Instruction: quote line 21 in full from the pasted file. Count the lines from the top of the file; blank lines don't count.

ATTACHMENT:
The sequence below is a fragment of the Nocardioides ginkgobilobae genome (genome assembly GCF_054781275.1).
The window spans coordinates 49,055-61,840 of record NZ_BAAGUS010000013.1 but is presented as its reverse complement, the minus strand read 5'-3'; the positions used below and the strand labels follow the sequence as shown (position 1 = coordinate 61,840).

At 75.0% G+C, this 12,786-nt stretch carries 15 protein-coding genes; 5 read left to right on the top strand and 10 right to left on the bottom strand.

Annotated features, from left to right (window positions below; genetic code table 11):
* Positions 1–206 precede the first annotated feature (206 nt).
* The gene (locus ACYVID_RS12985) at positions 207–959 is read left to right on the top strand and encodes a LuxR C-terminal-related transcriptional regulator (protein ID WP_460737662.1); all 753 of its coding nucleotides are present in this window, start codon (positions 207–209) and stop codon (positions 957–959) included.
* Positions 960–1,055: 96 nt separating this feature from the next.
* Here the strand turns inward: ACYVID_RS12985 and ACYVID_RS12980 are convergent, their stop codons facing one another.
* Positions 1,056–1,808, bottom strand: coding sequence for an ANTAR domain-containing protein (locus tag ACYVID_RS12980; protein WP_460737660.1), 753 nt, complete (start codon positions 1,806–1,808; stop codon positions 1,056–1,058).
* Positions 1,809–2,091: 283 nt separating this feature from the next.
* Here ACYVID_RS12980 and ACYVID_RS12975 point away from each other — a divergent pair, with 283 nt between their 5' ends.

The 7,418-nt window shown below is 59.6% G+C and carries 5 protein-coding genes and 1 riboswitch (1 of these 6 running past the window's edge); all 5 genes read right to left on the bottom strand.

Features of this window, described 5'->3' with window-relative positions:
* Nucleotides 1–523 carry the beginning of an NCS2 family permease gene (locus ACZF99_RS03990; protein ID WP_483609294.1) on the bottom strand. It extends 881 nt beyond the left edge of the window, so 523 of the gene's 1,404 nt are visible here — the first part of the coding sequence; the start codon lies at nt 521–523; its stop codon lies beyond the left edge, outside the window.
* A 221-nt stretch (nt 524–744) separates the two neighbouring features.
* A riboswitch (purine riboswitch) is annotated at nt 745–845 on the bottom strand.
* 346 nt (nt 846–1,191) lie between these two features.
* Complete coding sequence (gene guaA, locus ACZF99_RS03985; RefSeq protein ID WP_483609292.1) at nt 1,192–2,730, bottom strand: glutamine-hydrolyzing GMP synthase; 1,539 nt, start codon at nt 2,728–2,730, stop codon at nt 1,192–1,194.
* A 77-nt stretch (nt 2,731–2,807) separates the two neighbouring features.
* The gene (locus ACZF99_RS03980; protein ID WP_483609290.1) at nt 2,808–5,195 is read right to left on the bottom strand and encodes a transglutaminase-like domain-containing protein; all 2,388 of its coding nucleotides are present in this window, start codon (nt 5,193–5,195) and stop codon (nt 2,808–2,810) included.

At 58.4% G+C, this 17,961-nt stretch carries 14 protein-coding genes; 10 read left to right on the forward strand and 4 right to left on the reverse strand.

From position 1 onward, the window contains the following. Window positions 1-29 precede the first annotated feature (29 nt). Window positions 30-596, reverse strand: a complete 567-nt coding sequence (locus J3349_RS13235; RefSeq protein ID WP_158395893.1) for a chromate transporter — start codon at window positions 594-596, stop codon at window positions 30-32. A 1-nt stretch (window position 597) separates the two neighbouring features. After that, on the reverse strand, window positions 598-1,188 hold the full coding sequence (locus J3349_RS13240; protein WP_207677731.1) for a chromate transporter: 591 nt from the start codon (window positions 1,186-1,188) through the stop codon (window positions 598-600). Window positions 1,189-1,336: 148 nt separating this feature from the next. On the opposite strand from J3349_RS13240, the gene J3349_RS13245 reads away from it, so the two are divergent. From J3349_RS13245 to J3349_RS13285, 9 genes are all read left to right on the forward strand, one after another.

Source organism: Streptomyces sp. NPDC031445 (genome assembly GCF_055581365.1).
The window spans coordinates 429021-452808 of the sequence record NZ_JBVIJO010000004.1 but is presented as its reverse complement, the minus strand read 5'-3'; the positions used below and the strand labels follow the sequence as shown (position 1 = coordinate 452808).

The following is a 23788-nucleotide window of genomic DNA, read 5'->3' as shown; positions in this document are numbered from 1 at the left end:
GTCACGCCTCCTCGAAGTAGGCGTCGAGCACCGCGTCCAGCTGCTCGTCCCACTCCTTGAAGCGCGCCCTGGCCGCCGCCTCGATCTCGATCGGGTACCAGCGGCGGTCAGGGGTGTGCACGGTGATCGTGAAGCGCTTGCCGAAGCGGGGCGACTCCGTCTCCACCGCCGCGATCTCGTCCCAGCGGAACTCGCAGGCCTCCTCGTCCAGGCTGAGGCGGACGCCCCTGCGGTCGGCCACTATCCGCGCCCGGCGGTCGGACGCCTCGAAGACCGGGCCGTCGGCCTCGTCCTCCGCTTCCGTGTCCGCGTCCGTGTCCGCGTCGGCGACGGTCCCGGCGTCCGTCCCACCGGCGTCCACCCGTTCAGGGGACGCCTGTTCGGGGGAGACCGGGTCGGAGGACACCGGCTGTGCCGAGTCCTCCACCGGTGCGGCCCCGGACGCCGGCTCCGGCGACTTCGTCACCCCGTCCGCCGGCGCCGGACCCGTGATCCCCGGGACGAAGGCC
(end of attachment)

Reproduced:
At 58.4% G+C, this 17,961-nt stretch carries 14 protein-coding genes; 10 read left to right on the forward strand and 4 right to left on the reverse strand.